For those that want to truly personalize their phone, jailbreaking has always been an excellent way to make your device truly yours. However, Microsoft has released an update to Windows Defender for Endpoint that will sound the sirens if it detects a jailbroken iOS phone on a company network.
Microsoft’s Newfound Hatred Of Jailbroken iOS Devices
Microsoft announced its stance on jailbroken iOS devices on its Tech Community website. The tech giant discusses its update to Windows Defender for Endpoint and why it will suddenly detest these specific devices.
Just to clarify, Windows Defender for Endpoint is not the same as the one you run on your Windows 10 computer at home. This one is a special kind of Windows Defender designed for businesses, so it considers every threat on a company-wide level instead of a personal one.
As such, if you work for a business that uses Windows Defender for Endpoint, you should perhaps avoid putting a jailbroken iOS device on the company network from now on. As the post states:
Jailbreaking an iOS device elevates root access that is granted to the user of the device. Once this happens, users can easily sideload potentially malicious applications and the iPhone won’t get critical, automatic iOS updates that may fix security vulnerabilities.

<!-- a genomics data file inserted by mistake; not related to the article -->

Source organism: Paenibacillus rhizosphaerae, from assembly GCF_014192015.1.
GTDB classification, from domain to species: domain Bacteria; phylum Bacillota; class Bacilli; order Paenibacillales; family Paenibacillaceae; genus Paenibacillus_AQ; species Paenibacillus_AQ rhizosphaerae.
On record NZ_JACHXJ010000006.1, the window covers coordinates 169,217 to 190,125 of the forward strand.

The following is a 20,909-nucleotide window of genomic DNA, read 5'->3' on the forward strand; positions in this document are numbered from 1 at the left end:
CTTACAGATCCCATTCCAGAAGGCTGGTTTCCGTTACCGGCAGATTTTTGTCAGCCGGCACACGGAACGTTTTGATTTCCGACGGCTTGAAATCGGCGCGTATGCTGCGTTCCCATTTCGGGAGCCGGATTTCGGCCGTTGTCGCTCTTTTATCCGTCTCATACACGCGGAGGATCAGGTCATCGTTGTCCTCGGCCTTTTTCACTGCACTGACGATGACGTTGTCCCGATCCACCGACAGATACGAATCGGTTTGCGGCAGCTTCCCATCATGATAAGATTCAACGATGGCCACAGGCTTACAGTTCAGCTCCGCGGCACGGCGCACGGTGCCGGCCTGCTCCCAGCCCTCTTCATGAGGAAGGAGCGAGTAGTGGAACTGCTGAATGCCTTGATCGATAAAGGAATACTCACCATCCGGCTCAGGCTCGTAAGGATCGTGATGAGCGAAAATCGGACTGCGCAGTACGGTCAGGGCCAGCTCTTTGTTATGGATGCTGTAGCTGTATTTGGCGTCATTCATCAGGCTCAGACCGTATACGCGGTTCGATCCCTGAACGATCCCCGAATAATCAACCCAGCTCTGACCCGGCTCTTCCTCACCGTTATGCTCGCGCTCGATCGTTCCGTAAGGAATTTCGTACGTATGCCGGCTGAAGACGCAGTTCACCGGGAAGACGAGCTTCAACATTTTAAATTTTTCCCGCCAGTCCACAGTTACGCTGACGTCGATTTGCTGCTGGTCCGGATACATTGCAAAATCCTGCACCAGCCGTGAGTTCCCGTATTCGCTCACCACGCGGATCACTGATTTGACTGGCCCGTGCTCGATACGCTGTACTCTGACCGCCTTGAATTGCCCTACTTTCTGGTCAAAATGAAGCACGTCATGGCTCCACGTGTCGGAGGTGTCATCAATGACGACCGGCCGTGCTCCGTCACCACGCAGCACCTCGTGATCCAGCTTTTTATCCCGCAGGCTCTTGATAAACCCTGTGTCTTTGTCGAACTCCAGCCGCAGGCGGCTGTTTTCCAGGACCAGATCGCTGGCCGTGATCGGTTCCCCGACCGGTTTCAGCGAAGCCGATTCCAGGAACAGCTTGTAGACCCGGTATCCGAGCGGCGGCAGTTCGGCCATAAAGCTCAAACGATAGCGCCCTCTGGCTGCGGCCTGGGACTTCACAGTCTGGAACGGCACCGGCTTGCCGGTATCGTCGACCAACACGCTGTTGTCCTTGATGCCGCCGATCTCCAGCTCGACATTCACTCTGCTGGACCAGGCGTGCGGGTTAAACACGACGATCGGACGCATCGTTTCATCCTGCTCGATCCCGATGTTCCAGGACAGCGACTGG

As such, Windows Defender will now alert the security team if it detects a jailbroken iOS device on the network. The team can then deny any unauthorized devices from connecting.
Unfortunately, there’s a very low chance you can sneak your favorite iPhone onto your company’s infrastructure without them noticing. Microsoft will mark all jailbroken iOS devices at the highest level of security risk, and inform the security team that you’re trying to perform “defense evasion.”
As such, if your workplace uses Windows Defender for Endpoint, you might want to put your jailbroken iPhone on data. Otherwise, you may cause a minor emergency just for checking YouTube during lunch break!
Hunting Down Jail Escapes
With the new update to Windows Defender for Endpoint, jailbroken iOS devices will now be flagged at the highest security vulnerability level. As such, don’t be surprised if your company’s network suddenly doesn’t want to let your phone on it.
That being said, Microsoft does have a point. One of the downsides to jailbreaking your iPhone is that it can’t receive firmware updates, meaning that any exploits found in its security will go unpatched.
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